She was considered Herbert von Karajan’s favorite singer, was a friend of Maria Callas, and grew up with Luciano Pavarotti: Mirella Freni.
It was in June 1963 that Fritz Wunderlich caused a small scandal in his hometown Kusel: In a television broadcast, Wunderlich referred to his home town of Kusel as “a little nest in the Palatinate.” The people of Kusel took this as an insult – it took less than 24 hours for Fritz Wunderlich to learn of the uproar…
At the end of January 1960, Fritz Wunderlich met Herbert von Karajan for the first time: in a performance of Mozart’s Requiem with the Berlin Philharmonic Orchestra, Wunderlich earned the praise of the Berlin press:
The Freiburg Academy of Music, where Fritz studied from 1950 on, had only been founded shortly after the end of the war. At first Fritz was not sure whether he could make a living with singing. In the first three semesters, Wunderlich concentrated primarily on studying the horn.
On the morning of September 26, 1930, the following sign decorated the door of the saloon Emrich’s Braustübl inn in the Palatine town of Kusel: “Fritzchen has arrived today. Saloon closed!”. Just who was it who had “arrived”? Perhaps more importantly, who were the parents of „Fritzchen“, the new-born baby?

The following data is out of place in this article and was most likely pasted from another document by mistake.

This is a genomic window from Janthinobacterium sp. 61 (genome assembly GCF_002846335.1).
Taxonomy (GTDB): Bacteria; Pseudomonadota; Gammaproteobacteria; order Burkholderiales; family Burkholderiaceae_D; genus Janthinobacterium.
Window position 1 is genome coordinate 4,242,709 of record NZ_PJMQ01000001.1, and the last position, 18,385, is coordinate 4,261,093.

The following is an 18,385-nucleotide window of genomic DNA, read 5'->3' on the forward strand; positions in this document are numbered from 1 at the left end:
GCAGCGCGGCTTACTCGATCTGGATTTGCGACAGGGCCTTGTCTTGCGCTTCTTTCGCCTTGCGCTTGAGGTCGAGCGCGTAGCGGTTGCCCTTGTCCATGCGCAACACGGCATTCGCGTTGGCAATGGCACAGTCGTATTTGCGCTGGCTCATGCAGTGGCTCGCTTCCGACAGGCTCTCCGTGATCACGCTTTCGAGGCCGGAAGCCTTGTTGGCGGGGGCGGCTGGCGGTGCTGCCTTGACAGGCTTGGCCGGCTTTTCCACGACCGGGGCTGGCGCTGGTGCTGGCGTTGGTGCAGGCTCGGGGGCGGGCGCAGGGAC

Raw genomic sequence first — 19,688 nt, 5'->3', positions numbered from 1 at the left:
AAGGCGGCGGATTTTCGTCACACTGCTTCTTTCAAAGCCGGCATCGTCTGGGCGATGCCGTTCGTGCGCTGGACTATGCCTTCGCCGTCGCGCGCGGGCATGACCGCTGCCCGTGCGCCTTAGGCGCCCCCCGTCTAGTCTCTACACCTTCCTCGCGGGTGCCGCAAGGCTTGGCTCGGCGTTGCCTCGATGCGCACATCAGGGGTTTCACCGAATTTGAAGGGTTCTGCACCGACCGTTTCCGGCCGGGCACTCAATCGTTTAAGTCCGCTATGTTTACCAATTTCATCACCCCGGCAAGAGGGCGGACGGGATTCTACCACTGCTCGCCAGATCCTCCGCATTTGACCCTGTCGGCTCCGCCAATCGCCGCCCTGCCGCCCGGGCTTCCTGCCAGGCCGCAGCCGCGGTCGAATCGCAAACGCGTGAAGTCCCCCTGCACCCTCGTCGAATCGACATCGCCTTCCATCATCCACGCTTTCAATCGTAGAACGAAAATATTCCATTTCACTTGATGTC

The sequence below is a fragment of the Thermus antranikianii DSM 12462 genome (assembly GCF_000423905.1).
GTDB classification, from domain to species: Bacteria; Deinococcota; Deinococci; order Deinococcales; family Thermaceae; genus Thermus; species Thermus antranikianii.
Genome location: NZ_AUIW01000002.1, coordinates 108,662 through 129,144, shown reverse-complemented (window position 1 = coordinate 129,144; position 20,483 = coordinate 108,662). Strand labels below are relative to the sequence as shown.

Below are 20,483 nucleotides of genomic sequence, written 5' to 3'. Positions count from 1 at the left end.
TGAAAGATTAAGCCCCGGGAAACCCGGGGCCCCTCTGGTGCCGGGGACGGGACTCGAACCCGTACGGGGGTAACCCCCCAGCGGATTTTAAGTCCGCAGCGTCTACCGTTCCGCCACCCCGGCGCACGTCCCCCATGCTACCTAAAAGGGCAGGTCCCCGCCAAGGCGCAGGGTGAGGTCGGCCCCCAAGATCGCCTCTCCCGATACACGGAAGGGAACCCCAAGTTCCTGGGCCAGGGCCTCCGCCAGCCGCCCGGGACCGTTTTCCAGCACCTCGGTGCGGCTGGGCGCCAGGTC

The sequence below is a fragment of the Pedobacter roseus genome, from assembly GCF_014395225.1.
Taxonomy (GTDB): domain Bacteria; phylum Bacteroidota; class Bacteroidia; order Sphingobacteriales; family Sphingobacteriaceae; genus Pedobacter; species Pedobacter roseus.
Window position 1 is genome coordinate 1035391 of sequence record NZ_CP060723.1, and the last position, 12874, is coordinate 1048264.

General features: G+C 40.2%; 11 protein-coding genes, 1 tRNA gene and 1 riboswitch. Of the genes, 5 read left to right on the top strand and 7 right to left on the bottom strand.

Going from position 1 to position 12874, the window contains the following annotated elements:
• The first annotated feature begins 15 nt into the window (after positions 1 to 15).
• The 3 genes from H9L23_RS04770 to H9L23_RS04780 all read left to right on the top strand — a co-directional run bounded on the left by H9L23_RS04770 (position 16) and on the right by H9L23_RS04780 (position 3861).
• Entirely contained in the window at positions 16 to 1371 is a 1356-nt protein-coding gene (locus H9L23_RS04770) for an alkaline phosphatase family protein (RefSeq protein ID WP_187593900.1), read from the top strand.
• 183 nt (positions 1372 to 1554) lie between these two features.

Dmitri Hvorostovsky (1962-2017) lived to sing. The Russian opera baritone always knew what he wanted and always had the firm will to achieve it. In …
However much Callas had grown fond of Onassis, she did not allow other people to interfere in her professional affairs. Until mid-1965, Maria Callas continued to give opera performances, albeit much less in number – despite Onassis’ advice to make films. In late 1960, she even returned to La Scala in Milan in the opera Poliuto (Gaetano Donizetti), though she did not sing the lead role.
On October 29, 1956, Maria Callas made her debut at the Metropolitan Opera in New York in the role of Norma from Vincenzo Bellini’s opera of the same name. It was not foreseen that the aria “Casta Diva” from Norma would find in Maria Callas one of its most famous interpreters: “Norma” was still quite unknown to the audience of the Met and many spectators were only coming to see Callas live for the first time.
Arriving in New York and staying with her father, who lived there, little promising happened at first: more than once she recited for other opera singers and directors, who always told her that she still needed to work on her voice.
Maria soon suspected that she would have little chance of launching a career in New York.
By the end of 1956, Greek-American opera soprano Maria Meneghini Callas had several offers on her desk from well-known publishing houses, all competing to publish her memoirs. She turned down all the offers.
Now she was faced with the problem that many inaccuracies or, much worse, untruths about her person and her career were spreading.